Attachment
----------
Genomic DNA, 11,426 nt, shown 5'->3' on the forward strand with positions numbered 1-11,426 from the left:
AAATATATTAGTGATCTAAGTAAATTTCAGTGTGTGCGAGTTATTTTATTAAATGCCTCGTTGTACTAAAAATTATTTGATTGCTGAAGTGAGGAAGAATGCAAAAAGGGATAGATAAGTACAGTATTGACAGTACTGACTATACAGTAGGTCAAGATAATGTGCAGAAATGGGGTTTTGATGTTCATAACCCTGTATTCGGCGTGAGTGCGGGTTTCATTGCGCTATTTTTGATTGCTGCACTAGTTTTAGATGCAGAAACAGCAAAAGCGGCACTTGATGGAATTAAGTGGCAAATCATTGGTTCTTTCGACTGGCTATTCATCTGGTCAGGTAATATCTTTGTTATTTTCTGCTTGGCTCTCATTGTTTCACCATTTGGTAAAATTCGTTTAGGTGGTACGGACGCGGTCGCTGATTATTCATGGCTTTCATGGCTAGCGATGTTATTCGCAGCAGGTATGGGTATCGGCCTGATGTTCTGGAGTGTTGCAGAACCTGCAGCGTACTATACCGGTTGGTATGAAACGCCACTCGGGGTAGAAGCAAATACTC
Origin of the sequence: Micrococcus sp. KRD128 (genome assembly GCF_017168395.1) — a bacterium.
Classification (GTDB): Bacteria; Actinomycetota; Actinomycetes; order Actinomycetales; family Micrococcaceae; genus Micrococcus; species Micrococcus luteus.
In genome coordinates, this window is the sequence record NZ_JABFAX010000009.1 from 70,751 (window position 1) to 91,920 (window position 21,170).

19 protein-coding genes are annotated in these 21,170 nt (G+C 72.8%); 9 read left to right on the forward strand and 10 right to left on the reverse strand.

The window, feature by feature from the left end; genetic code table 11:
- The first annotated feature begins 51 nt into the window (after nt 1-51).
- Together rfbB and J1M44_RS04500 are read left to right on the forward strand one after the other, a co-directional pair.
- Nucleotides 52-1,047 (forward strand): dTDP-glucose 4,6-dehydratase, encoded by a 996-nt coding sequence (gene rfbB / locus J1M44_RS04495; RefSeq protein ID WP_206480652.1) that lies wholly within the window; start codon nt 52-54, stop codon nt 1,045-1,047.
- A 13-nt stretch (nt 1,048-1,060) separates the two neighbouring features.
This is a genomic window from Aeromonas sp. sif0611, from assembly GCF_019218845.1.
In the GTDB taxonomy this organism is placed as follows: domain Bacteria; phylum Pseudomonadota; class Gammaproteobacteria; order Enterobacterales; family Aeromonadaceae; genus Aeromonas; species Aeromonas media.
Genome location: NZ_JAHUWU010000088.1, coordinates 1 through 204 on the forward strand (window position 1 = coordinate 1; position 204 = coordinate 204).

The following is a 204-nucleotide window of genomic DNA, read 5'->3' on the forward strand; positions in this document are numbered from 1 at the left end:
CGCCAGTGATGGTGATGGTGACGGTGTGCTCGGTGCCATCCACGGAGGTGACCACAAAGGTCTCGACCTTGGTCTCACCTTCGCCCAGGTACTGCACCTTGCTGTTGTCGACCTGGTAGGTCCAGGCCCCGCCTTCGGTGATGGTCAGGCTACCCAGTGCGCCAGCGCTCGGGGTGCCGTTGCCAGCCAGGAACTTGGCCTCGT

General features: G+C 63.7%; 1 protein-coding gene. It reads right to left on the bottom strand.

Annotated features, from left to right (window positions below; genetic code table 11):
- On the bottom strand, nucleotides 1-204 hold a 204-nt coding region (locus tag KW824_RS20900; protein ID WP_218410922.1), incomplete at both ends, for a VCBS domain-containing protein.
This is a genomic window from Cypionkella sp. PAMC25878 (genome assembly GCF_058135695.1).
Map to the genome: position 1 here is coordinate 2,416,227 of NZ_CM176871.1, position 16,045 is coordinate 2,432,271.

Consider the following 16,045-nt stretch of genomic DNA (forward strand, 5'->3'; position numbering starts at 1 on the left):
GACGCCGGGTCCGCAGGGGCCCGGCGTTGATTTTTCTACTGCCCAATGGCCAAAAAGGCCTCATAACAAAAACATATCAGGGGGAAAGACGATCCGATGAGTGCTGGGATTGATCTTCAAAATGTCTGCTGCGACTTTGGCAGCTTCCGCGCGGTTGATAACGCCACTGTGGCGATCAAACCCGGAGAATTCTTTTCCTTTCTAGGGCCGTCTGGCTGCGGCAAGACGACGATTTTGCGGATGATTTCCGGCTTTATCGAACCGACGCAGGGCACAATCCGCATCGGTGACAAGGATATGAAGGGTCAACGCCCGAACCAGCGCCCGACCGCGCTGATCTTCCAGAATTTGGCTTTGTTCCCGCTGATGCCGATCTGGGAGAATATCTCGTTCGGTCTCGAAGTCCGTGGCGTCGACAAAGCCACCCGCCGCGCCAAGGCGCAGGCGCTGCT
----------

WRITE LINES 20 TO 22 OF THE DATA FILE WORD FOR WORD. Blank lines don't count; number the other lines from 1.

This is a genomic window from Cypionkella sp. PAMC25878 (genome assembly GCF_058135695.1).
Map to the genome: position 1 here is coordinate 2,416,227 of NZ_CM176871.1, position 16,045 is coordinate 2,432,271.

Consider the following 16,045-nt stretch of genomic DNA (forward strand, 5'->3'; position numbering starts at 1 on the left):